House Democrats’ Backhanded Compliment to Attorney General Barr
House Democrats on the Judiciary Committee are in an uproar because Attorney General William Barr has objected to answering questions from staff lawyers. But the Attorney General is on good ground. The Executive, after all, is a separate and equal branch of the federal government.
The Attorney General volunteered to appear and testify—as he did before the Senate Judiciary Committee. But House Judiciary Committee Chairman Nadler insisted on a format that involved questioning by non-members. He upped the ante last week telling reporters that Mr. Barr seemed to be “very afraid” of sustained questioning by staff. But “very afraid” is not the description that comes to mind when one views the Attorney General’s six hours of testimony before the Senate Judiciary Committee.
That smear, moreover, is altogether ironic given that 18 Democrats who sit on the House Judiciary Committee are themselves lawyers—from places like Harvard, Michigan, New York University, and Georgetown. And of course Chairman Nader also boasts a JD at the end of his name. Presumably the juris doctorate initials are one reason for these representatives’ assignment to the judiciary committee. And it’s a bit embarrassing to think that none of the lawyers on the Judiciary Committee feel comfortable questioning Mr. Barr.
By way of background, the Constitution does not itself provide Congress with the power to investigate or issue subpoenas. Instead, the Supreme Court has long held that Congress possesses both powers pursuant to the Necessary and Proper Clause. In 1927, for example, the Court held that “the power of inquiry — with process to enforce it — is an essential and appropriate auxiliary to the legislative function.” In other words, Congress’s power to investigate and compel testimony must be in pursuit of a legitimate legislative purpose.
But this investigatory authority is not without limits. A witness may not be compelled to give incriminating testimony in violation of the Fifth Amendment. Further, a witness’s First Amendment interests must be balanced against Congress’s need for the requested information. And the Supreme Court has held that the Due Process Clause applies to congressional efforts to enforce a subpoena criminally.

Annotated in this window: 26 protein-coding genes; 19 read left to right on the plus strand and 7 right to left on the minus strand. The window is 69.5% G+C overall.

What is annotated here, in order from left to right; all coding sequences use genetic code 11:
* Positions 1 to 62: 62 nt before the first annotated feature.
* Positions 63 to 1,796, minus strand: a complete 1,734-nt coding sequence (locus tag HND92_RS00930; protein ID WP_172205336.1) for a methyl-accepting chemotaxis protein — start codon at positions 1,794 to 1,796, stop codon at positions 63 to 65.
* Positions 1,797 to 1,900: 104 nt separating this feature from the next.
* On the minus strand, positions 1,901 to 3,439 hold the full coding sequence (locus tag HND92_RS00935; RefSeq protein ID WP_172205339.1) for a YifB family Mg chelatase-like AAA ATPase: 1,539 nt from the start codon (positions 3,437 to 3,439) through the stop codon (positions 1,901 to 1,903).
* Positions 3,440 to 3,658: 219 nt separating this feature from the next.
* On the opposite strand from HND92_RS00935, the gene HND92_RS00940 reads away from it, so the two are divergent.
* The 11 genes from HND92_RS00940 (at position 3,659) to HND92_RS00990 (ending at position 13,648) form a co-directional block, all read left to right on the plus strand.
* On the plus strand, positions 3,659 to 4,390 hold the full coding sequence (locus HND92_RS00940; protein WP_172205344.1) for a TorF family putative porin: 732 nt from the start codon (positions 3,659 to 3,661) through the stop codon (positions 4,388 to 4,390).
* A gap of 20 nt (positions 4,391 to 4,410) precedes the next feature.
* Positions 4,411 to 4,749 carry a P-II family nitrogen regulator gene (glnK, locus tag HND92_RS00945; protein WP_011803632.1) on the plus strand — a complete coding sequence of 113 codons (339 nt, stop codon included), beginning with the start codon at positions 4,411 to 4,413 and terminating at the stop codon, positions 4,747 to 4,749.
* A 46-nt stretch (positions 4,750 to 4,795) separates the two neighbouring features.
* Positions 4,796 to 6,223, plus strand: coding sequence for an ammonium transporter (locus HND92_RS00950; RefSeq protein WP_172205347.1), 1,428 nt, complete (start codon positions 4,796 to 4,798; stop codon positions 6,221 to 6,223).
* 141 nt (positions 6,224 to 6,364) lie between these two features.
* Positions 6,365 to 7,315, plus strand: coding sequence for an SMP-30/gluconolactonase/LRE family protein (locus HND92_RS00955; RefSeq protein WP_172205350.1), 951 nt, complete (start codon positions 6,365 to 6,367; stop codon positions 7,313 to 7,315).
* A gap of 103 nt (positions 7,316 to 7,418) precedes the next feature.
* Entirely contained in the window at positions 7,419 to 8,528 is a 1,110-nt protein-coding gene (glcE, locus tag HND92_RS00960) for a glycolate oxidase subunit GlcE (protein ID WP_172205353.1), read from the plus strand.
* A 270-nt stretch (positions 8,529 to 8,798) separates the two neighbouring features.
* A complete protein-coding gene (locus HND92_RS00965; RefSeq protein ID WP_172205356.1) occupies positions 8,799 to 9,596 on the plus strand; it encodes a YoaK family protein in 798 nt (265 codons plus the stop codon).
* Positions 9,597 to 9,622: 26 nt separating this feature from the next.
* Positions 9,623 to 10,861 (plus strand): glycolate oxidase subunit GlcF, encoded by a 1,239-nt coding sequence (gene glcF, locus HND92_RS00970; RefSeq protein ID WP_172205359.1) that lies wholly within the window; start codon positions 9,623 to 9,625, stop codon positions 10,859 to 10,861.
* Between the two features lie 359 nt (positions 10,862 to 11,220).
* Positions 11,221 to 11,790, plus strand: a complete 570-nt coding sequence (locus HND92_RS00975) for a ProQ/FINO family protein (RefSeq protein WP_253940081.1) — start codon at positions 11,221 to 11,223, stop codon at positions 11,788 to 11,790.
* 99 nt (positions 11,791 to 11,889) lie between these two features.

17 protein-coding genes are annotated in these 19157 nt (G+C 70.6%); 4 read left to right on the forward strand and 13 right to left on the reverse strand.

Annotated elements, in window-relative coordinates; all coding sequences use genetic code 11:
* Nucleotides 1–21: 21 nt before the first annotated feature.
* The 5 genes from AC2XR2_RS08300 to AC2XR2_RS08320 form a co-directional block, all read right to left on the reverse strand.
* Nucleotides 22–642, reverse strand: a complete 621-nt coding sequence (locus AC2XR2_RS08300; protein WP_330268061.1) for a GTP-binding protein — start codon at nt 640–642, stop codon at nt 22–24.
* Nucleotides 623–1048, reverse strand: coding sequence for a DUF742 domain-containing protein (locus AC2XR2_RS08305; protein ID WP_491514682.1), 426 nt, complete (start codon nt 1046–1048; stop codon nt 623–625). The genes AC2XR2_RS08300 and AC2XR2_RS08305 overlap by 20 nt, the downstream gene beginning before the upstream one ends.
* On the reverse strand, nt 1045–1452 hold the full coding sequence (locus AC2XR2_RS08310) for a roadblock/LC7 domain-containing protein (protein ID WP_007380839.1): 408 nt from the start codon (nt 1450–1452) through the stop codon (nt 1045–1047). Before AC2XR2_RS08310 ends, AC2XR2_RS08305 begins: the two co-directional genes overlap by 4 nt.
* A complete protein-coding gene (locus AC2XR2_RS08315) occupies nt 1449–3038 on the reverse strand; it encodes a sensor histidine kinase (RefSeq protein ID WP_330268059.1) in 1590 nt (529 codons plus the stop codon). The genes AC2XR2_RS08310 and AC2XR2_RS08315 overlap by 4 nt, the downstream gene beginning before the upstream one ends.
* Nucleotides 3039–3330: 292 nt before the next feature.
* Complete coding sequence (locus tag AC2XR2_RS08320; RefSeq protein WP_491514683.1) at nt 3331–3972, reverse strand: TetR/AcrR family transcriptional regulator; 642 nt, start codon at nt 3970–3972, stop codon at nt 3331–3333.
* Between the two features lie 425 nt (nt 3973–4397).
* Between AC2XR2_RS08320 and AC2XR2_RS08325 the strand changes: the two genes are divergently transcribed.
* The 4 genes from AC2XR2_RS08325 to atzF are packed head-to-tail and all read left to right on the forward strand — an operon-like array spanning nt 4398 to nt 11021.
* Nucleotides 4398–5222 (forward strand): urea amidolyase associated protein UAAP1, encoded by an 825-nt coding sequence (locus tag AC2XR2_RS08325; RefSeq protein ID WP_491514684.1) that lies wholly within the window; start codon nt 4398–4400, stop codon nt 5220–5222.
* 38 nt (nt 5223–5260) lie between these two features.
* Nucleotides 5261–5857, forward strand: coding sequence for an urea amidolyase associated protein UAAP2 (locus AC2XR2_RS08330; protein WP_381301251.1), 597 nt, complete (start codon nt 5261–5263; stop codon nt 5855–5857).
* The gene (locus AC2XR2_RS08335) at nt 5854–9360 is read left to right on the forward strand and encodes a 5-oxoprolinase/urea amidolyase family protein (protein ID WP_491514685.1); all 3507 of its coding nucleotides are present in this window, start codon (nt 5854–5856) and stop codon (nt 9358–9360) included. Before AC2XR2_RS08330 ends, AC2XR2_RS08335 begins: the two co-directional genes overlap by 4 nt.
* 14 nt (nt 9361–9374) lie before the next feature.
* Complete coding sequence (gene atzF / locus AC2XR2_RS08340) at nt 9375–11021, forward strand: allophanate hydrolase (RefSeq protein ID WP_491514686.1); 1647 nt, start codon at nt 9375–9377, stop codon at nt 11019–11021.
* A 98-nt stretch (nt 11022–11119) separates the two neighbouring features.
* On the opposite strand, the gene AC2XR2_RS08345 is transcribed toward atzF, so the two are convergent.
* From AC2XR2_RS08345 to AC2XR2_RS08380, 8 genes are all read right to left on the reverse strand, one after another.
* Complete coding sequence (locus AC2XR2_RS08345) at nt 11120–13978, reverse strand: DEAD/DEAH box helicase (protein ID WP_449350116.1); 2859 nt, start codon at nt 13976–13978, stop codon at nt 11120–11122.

Constitutional protections against congressional subpoenas do not apply only to individuals. The courts have recognized that the Executive Branch also has rights vis-à-vis congressional investigations, most notably the defense of Executive Privilege.
The assertion of Executive Privilege in response to a congressional request has a long and storied history. In March of 1796, for example, the House of Representatives requested that President George Washington disclose documents and correspondence relating to the negotiation of the Jay Treaty with Great Britain. President Washington refused, noting that while the papers had all been provided to the Senate, the House had no legitimate claim to them: “To admit, then, a right in the House of Representatives to demand, and to have, as a matter of course, all the papers respecting a negotiation with a foreign Power, would be to establish a dangerous precedent.”
Further, whereas Congress has broad legislative latitude when it seeks to compel testimony from individuals, the federal courts have set a high bar for congressional needs to override executive branch confidentiality concerns, at least where presidential communications are involved. The D.C. Circuit, for example, refused to order disclosure of the Nixon tapes to Congress (despite the Supreme Court’s determination that the tapes must be disclosed to a grand jury) because the committee could not meet the requirement that “the subpoenaed evidence is demonstrably critical to the responsible fulfillment of the Committee's functions.”
Moreover, the D.C. Circuit has directed the branches make a good faith effort to work things out in the course of congressional investigations. Thus, when faced with a dispute “each branch should take cognizance of an implicit constitutional mandate to seek optimal accommodation through a realistic evaluation of the needs of the conflicting branches in the particular fact situation.”
It is hard to see how the House Judiciary Committee “needs” a staff lawyer to question the Attorney General when so many Democratic members are themselves lawyers. At the end of the day, the House’s insistence that someone else question the Attorney General may best be described as a backhanded compliment to Mr. Barr.